(Note: I’m planning on writing about this series at about two episodes per entry. When it works to review them separately I will, when it works to write about them as one long rambling tangent, like today I’ll do that to.)
Let’s start with the theme song, in a lot of ways the series is summed up in that perfect ninety second mix of pretension, cheesecake, symbolism, violence, plot information, and striking imagery (some of which I’m still bitter never made it into the series). As bits of crucial information and terminology flit across the screen the delivery proves to be an object lesson, just enough to have you tantalized not enough to satisfy.
The series hits the ground running with a lot of what the series does right and wrong set from the beginning. There’s some striking stuff here, as well as some clumsy elements. An intriguing mix of elegance and amateurishness.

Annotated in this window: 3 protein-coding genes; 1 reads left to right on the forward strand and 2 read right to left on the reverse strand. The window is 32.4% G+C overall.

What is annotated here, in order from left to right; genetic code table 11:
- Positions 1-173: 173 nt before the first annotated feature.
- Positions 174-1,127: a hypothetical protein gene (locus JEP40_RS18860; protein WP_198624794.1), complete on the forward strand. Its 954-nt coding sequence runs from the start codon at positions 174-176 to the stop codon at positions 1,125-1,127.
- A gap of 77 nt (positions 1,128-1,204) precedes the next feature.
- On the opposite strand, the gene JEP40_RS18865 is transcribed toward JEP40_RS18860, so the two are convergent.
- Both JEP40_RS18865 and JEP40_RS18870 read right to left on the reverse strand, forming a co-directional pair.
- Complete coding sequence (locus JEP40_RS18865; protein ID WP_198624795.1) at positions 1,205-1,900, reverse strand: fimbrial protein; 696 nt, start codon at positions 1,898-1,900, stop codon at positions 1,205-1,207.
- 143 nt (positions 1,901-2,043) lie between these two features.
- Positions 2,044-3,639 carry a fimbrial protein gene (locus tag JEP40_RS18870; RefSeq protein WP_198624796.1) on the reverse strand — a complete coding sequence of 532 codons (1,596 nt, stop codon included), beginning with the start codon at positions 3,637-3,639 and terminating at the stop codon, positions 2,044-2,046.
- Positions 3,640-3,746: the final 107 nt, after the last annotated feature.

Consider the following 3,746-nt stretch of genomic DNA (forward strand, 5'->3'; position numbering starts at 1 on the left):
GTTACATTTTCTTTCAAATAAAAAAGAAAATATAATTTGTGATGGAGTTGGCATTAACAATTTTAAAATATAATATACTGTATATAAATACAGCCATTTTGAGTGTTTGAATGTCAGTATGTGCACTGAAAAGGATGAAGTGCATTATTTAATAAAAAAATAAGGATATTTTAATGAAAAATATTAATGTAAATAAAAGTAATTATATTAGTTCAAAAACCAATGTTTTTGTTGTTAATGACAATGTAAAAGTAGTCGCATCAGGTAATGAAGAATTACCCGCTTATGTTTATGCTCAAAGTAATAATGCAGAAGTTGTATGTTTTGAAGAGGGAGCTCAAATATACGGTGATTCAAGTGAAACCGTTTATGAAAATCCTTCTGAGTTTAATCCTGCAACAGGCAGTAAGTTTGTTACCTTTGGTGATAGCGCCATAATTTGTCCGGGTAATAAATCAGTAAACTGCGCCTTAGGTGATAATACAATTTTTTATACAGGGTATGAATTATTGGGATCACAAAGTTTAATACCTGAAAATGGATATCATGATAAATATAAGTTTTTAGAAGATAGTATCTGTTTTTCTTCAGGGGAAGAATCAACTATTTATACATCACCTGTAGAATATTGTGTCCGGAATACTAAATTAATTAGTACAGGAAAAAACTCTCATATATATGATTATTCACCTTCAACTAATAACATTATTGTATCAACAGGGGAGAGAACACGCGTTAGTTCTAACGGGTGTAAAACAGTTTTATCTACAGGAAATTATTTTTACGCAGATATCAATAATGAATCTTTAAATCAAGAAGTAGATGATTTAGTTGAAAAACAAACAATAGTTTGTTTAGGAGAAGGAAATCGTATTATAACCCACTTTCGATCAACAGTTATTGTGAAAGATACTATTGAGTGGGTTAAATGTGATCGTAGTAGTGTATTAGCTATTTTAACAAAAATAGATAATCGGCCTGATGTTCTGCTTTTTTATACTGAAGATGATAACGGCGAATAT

The series starts off with Shinji alone in a deserted city street mumbling about how no one wants him. Though many have complained about the main protaginist’s spinelessness looking back it only seems realistic. Take any fourteen year old boy with abandonment issues and have callous authority figures and peers literally put the weight of the world on his shoulders after shoving him in a giant monster to go fight another giant monster, it’s no surprise that he doesn’t take it well. Plus there’s a real vulnerability to Shinji that makes him work, little character moments like his sheepish pleasure at being told he’s home, make a truly rounded and to me at least, relatable character rather then a big bag of angst. Of course only time will tell if he’ll wear out his welcome before the series is up, but at the moment I can’t help but feel that the antipathy towards Shinji is due more towards Anime fan’s own insecurities then any flaws in the characterization.